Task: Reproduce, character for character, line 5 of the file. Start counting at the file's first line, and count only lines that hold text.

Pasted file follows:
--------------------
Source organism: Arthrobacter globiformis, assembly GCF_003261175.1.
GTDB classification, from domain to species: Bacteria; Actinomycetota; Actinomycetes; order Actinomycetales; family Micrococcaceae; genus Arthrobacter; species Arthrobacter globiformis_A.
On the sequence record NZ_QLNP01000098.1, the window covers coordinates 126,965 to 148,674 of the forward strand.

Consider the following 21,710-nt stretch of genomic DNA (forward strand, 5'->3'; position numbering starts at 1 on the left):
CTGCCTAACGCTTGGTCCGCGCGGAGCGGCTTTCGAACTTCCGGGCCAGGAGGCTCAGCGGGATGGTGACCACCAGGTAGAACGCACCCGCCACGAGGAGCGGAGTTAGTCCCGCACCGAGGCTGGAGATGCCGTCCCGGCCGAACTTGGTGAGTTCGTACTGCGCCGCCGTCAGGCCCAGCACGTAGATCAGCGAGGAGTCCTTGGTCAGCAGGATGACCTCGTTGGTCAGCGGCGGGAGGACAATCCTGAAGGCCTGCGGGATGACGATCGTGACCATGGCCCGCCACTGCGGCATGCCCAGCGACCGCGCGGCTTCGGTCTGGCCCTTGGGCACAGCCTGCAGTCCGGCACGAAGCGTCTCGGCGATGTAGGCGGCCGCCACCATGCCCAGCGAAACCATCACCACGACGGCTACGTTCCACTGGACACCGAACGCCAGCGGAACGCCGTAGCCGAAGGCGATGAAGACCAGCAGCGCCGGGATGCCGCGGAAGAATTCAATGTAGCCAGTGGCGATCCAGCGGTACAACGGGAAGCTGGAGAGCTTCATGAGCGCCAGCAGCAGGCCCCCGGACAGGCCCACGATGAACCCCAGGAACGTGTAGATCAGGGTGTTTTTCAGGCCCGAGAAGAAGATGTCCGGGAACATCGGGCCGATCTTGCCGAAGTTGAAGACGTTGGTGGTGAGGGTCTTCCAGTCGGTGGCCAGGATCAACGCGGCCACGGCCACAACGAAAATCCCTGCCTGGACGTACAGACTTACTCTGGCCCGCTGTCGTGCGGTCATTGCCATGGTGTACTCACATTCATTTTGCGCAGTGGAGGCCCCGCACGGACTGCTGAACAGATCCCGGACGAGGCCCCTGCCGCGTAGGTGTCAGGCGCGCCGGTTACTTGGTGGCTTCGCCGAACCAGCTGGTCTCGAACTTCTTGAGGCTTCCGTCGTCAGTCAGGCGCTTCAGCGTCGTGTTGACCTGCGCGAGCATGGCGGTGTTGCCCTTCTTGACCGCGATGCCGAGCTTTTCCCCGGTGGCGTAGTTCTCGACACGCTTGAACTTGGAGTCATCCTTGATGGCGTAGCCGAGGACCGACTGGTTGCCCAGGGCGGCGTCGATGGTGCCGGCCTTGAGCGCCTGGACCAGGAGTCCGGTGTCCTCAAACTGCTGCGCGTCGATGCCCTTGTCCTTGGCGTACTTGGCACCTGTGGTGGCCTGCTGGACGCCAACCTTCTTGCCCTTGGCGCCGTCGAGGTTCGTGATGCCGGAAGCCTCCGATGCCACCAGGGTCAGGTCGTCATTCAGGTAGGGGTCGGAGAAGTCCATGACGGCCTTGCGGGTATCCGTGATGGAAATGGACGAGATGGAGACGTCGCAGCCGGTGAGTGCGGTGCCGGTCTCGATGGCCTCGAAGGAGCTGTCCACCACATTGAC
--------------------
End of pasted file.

CTGCCTAACGCTTGGTCCGCGCGGAGCGGCTTTCGAACTTCCGGGCCAGGAGGCTCAGCGGGATGGTGACCACCAGGTAGAACGCACCCGCCACGAGGAGCGGAGTTAGTCCCGCACCGAGGCTGGAGATGCCGTCCCGGCCGAACTTGGTGAGTTCGTACTGCGCCGCCGTCAGGCCCAGCACGTAGATCAGCGAGGAGTCCTTGGTCAGCAGGATGACCTCGTTGGTCAGCGGCGGGAGGACAATCCTGAAGGCCTGCGGGATGACGATCGTGACCATGGCCCGCCACTGCGGCATGCCCAGCGACCGCGCGGCTTCGGTCTGGCCCTTGGGCACAGCCTGCAGTCCGGCACGAAGCGTCTCGGCGATGTAGGCGGCCGCCACCATGCCCAGCGAAACCATCACCACGACGGCTACGTTCCACTGGACACCGAACGCCAGCGGAACGCCGTAGCCGAAGGCGATGAAGACCAGCAGCGCCGGGATGCCGCGGAAGAATTCAATGTAGCCAGTGGCGATCCAGCGGTACAACGGGAAGCTGGAGAGCTTCATGAGCGCCAGCAGCAGGCCCCCGGACAGGCCCACGATGAACCCCAGGAACGTGTAGATCAGGGTGTTTTTCAGGCCCGAGAAGAAGATGTCCGGGAACATCGGGCCGATCTTGCCGAAGTTGAAGACGTTGGTGGTGAGGGTCTTCCAGTCGGTGGCCAGGATCAACGCGGCCACGGCCACAACGAAAATCCCTGCCTGGACGTACAGACTTACTCTGGCCCGCTGTCGTGCGGTCATTGCCATGGTGTACTCACATTCATTTTGCGCAGTGGAGGCCCCGCACGGACTGCTGAACAGATCCCGGACGAGGCCCCTGCCGCGTAGGTGTCAGGCGCGCCGGTTACTTGGTGGCTTCGCCGAACCAGCTGGTCTCGAACTTCTTGAGGCTTCCGTCGTCAGTCAGGCGCTTCAGCGTCGTGTTGACCTGCGCGAGCATGGCGGTGTTGCCCTTCTTGACCGCGATGCCGAGCTTTTCCCCGGTGGCGTAGTTCTCGACACGCTTGAACTTGGAGTCATCCTTGATGGCGTAGCCGAGGACCGACTGGTTGCCCAGGGCGGCGTCGATGGTGCCGGCCTTGAGCGCCTGGACCAGGAGTCCGGTGTCCTCAAACTGCTGCGCGTCGATGCCCTTGTCCTTGGCGTACTTGGCACCTGTGGTGGCCTGCTGGACGCCAACCTTCTTGCCCTTGGCGCCGTCGAGGTTCGTGATGCCGGAAGCCTCCGATGCCACCAGGGTCAGGTCGTCATTCAGGTAGGGGTCGGAGAAGTCCATGACGGCCTTGCGGGTATCCGTGATGGAAATGGACGAGATGGAGACGTCGCAGCCGGTGAGTGCGGTGCCGGTCTCGATGGCCTCGAAGGAGCTGTCCACCACATTGAC